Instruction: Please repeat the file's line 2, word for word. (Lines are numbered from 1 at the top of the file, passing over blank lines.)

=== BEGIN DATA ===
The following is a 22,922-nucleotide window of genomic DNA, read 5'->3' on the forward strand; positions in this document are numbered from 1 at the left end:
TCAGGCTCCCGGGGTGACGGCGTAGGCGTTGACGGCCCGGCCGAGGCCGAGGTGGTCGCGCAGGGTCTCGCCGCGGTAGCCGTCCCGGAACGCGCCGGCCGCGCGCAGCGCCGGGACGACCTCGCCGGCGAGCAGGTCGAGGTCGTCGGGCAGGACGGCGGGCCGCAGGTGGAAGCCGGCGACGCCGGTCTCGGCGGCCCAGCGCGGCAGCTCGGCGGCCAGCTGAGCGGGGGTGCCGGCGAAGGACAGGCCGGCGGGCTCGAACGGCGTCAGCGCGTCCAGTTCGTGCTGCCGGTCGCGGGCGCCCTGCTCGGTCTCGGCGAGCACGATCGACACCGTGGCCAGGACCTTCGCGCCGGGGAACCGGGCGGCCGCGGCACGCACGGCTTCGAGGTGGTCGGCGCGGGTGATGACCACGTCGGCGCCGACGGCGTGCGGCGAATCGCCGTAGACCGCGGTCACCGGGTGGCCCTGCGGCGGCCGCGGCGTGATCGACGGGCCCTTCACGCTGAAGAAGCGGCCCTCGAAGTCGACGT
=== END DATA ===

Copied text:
TCAGGCTCCCGGGGTGACGGCGTAGGCGTTGACGGCCCGGCCGAGGCCGAGGTGGTCGCGCAGGGTCTCGCCGCGGTAGCCGTCCCGGAACGCGCCGGCCGCGCGCAGCGCCGGGACGACCTCGCCGGCGAGCAGGTCGAGGTCGTCGGGCAGGACGGCGGGCCGCAGGTGGAAGCCGGCGACGCCGGTCTCGGCGGCCCAGCGCGGCAGCTCGGCGGCCAGCTGAGCGGGGGTGCCGGCGAAGGACAGGCCGGCGGGCTCGAACGGCGTCAGCGCGTCCAGTTCGTGCTGCCGGTCGCGGGCGCCCTGCTCGGTCTCGGCGAGCACGATCGACACCGTGGCCAGGACCTTCGCGCCGGGGAACCGGGCGGCCGCGGCACGCACGGCTTCGAGGTGGTCGGCGCGGGTGATGACCACGTCGGCGCCGACGGCGTGCGGCGAATCGCCGTAGACCGCGGTCACCGGGTGGCCCTGCGGCGGCCGCGGCGTGATCGACGGGCCCTTCACGCTGAAGAAGCGGCCCTCGAAGTCGACGT